In (17)99, United commander Billy Byrne is caught in Dublin and brought to Wicklow jail. Informers Dixon, Doyle, Davis, and Doolin swear he fought at Mount Pleasant, Carrigrue and Arklow. He is hanged. The devil has a warm corner for the informers
Knowing the subject of this song is a bit tricky; it appears that there were *two* Irish rebels from the 1798 rising named William Byrne, both of Wicklow, and both ending their lives on the scaffold. This Billy Bryrne is, in terms of the history of the rebellion, the lesser-known; if you read a history of the 1798 Rebellion, you're more likely to encounter the other:
William Byrne was the son of Garrett Byrne, a Catholic squire. He was a United Irish delegate from Wicklow, and a colonel in the United army around the time of New Ross.
He was taken to Dublin for trial in the summer of 1798.
According to Thomas Pakenham's _The Year of Liberty_, p. 287, the chief witness against him was Thomas Reynolds, a paid informant. Byrne was one of the few delegates whose guilt was so obvious that the government felt sure it could convict him.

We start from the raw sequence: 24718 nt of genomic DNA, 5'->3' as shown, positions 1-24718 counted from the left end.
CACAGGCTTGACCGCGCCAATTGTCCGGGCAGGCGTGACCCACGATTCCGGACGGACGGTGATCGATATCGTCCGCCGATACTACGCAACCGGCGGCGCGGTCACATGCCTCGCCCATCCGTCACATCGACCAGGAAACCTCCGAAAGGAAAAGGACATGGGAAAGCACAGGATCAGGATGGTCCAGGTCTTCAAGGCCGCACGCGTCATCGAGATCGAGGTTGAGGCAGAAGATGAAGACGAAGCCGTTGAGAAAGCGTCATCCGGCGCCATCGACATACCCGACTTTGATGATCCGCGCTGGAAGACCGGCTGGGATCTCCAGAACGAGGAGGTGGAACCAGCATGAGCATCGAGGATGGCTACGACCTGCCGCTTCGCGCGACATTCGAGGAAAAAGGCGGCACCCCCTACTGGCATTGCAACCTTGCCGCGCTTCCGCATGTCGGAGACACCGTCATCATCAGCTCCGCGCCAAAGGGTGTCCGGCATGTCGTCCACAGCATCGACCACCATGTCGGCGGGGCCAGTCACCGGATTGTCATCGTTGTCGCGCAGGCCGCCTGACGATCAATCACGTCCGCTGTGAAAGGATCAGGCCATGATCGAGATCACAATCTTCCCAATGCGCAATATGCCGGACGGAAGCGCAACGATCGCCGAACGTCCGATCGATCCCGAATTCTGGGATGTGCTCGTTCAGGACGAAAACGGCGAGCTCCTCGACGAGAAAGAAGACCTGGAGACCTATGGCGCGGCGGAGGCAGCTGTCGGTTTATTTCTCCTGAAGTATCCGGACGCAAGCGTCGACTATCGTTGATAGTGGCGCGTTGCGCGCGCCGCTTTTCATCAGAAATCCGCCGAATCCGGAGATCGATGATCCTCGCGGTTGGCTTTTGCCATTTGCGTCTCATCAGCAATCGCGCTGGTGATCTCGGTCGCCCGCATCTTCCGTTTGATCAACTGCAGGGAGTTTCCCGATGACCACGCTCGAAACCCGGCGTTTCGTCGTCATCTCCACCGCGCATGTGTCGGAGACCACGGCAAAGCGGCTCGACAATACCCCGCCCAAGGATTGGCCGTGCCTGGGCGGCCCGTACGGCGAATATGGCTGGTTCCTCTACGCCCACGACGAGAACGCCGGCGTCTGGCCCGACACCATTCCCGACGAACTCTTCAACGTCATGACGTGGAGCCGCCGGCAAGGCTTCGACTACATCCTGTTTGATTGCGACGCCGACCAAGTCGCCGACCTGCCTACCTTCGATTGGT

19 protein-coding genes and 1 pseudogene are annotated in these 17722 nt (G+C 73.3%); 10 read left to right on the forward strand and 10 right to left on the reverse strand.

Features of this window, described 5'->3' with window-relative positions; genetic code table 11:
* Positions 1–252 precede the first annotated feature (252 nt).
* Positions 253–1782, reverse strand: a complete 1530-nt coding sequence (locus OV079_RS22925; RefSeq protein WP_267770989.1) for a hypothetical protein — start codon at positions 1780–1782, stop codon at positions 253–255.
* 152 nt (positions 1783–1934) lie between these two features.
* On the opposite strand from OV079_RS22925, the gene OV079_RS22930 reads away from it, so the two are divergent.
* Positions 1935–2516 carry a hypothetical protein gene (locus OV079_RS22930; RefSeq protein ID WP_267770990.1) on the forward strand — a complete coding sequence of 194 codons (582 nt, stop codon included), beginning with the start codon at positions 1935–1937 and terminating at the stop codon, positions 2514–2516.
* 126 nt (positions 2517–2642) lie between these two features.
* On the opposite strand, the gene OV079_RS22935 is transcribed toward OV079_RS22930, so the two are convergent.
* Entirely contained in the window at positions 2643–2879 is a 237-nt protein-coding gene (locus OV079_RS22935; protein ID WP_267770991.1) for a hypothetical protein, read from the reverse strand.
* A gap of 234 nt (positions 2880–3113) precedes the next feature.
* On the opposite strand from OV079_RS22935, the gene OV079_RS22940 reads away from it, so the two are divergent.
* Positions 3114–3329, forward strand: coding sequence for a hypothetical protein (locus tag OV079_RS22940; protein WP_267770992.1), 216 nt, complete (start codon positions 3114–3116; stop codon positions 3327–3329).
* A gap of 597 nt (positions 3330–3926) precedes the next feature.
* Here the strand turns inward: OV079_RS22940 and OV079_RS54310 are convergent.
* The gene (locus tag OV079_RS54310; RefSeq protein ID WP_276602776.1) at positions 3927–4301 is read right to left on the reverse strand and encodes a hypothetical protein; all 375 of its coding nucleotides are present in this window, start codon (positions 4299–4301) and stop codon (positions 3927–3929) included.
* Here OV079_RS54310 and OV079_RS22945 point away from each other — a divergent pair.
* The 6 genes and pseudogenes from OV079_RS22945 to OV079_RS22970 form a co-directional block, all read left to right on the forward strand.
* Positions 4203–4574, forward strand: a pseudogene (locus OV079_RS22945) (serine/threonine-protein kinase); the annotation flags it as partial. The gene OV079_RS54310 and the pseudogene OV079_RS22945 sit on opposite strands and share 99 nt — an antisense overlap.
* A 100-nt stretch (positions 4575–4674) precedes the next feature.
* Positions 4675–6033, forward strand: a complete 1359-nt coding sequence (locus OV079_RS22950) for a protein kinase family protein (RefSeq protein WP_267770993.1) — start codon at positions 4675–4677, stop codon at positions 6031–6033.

Pakenham date his execution to the end of July 1798. It was one of a series of five, and it encouraged the 80 or so other United leaders in custody to agree to tell all in return for emigrating to the United States. (Their alternative, of course, was being tried and, probably, hanged.) Among those who took that deal was Thomas Addis Emmet, the brother of Robert. - RBW
Apparently broadside Bodleian, Harding B 40(12), "Billy Byrne of Ballymanus" ("Come all you loyal heroes, pay attention to my song"), J.F. Nugent and Co.? (Dublin?), 1850-1899 is this song but I could not download and verify it.
OLochlainn-More: "An authentic 1798 ballad still popular after more than 160 years." - BS